Friday Faves | BOSTON, BOSTON, BOSTON

Here I am, typing this out from my hotel room in BOSTON! I cannot really wrap my brain around it all, but it’s slowly starting to sink in. (I snagged an official jacket earlier this afternoon (see below) – I feel so “official!”) For obvious reasons, this week’s Friday Faves is all about Beantown. I’ve included a bit of what I’ve seen today, too! Here we go!

  • Via @whitrunsthis:
    large
  • While I waited to interview Serena Burla, I chatted with Kara’s husband, Adam, while he held Colt during Kara’s interviews. I told him how neat it was to finally “meet” Colt in person and asked him if Colt recognized his mommy on TV during her races. (He does! *Cue cuteness overload!*) It was incredible seeing the pro runner + motherhood dynamic – all I can say is Kara does it with grace.
  • Insanity. Enough said.
  • Thanks to the ever-wonderful RW Facebook fans and Twitter followers, I pulled together this Boston Marathon advice-filled article full of insanely inspiring tips from Beantown vets. Gave me chills!
  • I found out what’s written inside these amazing uniforms for Shalane Flanagan and Kara Goucher today. In Shalane’s, it reads “Dare to be different.” In Kara’s, “Courage to believe.” LOVE.

    oawib

  • THANK YOU TED! =)
  • I wrote about the awesome Americans flying under the radar on Monday, Stephanie Rothstein-Bruce and Serena Burla. Check it out here.
  • This is sort of Boston-related, but I HAD to share: Lauren Fleshman is officially writing for RW! The tweet below includes a bit of the awesomeness (and click the link to read it, too!)
  • And here are some shots from the weekend so far!
Kara's Boston Banner!

Kara’s Boston Banner!

The finish line is being set up! So ridiculously cool.

The finish line is being set up! So ridiculously cool.

The girls at the press conference. (Ignore the dude's head!) This was the first time I've seen both of them together, and man, they giggled the entire time. It's obvious how close they are!

The girls at the press conference. (Ignore the dude’s head!) This was the first time I’ve seen both of them together, and man, they giggled the entire time. It’s obvious how close they are!

The jacket. And man is it schnazzy.

The jacket. And yep, it is pretty schnazzy.

Stay tuned for updates throughout the weekend–probably more on twitter than here depending now how busy I am–and my race report early next week! To everyone running Boston, GOOD LUCK!

QUOTE OF THE POST: “Here’s my mantra: ‘Every mile is a gift.'” – Amby Burfoot, winner of the 1968 Boston Marathon.

Advertisements

Friday Faves | Pies and Surprises!

In no particular order of importance (or on any scale whatsoever), here’s this week’s Friday Faves…just a teeny tiny bit late:

  • In what might be the sweetest (pun intended) use of social media ever, two sinfully delicious pies were delivered to my coworkers desk in celebration of Pi(e) Day. She tweeted that she wished we had pie at RW HQ, and not two hours later, @Stridebox had pies delivered to her desk. Long story short, this:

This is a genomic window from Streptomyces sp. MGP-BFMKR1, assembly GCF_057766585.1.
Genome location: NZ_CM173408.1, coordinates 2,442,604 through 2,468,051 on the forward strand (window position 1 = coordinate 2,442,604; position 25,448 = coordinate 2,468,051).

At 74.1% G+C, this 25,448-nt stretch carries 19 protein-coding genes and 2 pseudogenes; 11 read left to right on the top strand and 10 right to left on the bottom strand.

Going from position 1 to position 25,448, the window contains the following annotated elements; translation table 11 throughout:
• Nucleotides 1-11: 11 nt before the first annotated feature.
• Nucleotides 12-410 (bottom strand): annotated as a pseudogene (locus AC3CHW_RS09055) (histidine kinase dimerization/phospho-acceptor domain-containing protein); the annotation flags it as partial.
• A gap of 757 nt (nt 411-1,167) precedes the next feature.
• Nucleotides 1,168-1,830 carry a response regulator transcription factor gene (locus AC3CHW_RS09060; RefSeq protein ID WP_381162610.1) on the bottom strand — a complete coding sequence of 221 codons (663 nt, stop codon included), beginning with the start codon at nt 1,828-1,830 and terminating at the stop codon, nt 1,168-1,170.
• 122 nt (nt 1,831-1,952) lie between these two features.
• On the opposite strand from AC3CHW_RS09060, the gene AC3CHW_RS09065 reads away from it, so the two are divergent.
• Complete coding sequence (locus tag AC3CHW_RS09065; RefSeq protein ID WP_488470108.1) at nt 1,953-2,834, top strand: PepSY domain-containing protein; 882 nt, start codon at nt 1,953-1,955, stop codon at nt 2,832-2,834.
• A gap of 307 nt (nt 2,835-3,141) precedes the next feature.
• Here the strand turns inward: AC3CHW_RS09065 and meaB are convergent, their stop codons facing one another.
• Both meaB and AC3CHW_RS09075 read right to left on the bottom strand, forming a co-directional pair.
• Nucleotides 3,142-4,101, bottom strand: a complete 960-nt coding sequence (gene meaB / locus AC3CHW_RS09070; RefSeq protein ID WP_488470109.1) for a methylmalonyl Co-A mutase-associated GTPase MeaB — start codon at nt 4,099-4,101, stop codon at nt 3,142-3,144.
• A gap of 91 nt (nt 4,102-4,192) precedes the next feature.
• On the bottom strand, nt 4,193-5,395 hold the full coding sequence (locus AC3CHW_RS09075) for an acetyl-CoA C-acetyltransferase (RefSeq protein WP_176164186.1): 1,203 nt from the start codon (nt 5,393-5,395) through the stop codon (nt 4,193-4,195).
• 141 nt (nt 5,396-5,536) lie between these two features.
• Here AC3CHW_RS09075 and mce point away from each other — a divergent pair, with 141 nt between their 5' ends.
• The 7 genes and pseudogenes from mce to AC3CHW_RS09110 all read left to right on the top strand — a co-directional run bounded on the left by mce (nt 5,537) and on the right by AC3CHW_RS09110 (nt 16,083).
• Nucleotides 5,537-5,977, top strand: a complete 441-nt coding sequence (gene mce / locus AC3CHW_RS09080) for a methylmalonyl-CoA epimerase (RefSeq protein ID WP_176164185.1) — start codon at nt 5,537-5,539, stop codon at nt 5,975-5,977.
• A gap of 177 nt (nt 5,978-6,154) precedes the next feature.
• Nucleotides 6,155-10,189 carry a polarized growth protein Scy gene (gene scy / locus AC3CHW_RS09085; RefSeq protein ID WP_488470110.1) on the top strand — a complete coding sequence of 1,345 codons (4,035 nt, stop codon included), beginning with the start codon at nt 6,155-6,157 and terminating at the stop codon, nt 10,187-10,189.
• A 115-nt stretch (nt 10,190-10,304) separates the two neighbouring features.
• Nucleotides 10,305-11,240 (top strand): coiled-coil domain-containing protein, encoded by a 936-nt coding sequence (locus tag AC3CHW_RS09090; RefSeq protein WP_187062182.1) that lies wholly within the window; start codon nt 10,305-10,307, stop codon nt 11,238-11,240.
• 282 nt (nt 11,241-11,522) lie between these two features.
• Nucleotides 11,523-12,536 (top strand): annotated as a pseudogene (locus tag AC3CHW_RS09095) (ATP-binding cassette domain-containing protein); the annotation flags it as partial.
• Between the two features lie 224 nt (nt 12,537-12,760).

lead to this:BFWEaNjCYAAZ_Q9Seriously. Read the whole story via Storify here.

  • For the ladies: Now I might be mistaken for a 12-year-old boy when it come to my chest, but this post titled “Have Boobs, Will Test Your Sports Bras” from Once Upon A (L)ime had me laughing literally every other line (and also made me grateful that I’m small). She’s my newest follow on my blog reader, and I can’t wait to read what else she has to say!
  • I added two races to my race calendar this week: the NYC Half on Sunday (stay tuned for a Race Report) and the Golden Gate Relay (I found out one of my legs goes over the Golden Gate Bridge! AHH!) Best. Surprise. Ever!
  • These still-so-freakin’-cool Flyknits left over from the paint-themed photo shoot for the Spring Shoe Guide:
  • “8. Running when all I want to do is eat and sleep and stay snuggled under a nice comfy blanket.” – from Shalane Flanagan’s post about 13 things she hates about running. She should pin Jordan’s tweet (below) up somewhere because it’s awesome. I should, too.
  • This video for the Boston Marathon Banner Day. Gives me chills! 30 MORE DAYS!

QUOTE OF THE POST: “I love this time of spring. It’s starting to get warm, the end of training is in sight (or at least the taper is), and I can practically smell the vaseline Boston feels so close. I’m so excited for you. There is nothing like the first Boston! It’s so much fun! We’re going to have a great time.” – in an email from my coworker, gazillion-time marathoner, and RW Challenge coach extraordinaire, Jen Van Allen

Rediscovering Steve PREfontaine

photo-1Recently I’ve been inundated with all things Steve Prefontaine. It all started with this seriously epic Pre stop sign that our art director created for a feature in the April 2013 issue of RW (pick up a copy and read it because it’s really, really good). My coworker then interofficed me his copy of Pre with instructions to finish it before the Boston Marathon. After getting over a (teeny tiny) obsession with the TV show Friday Night Lights, I dove right in.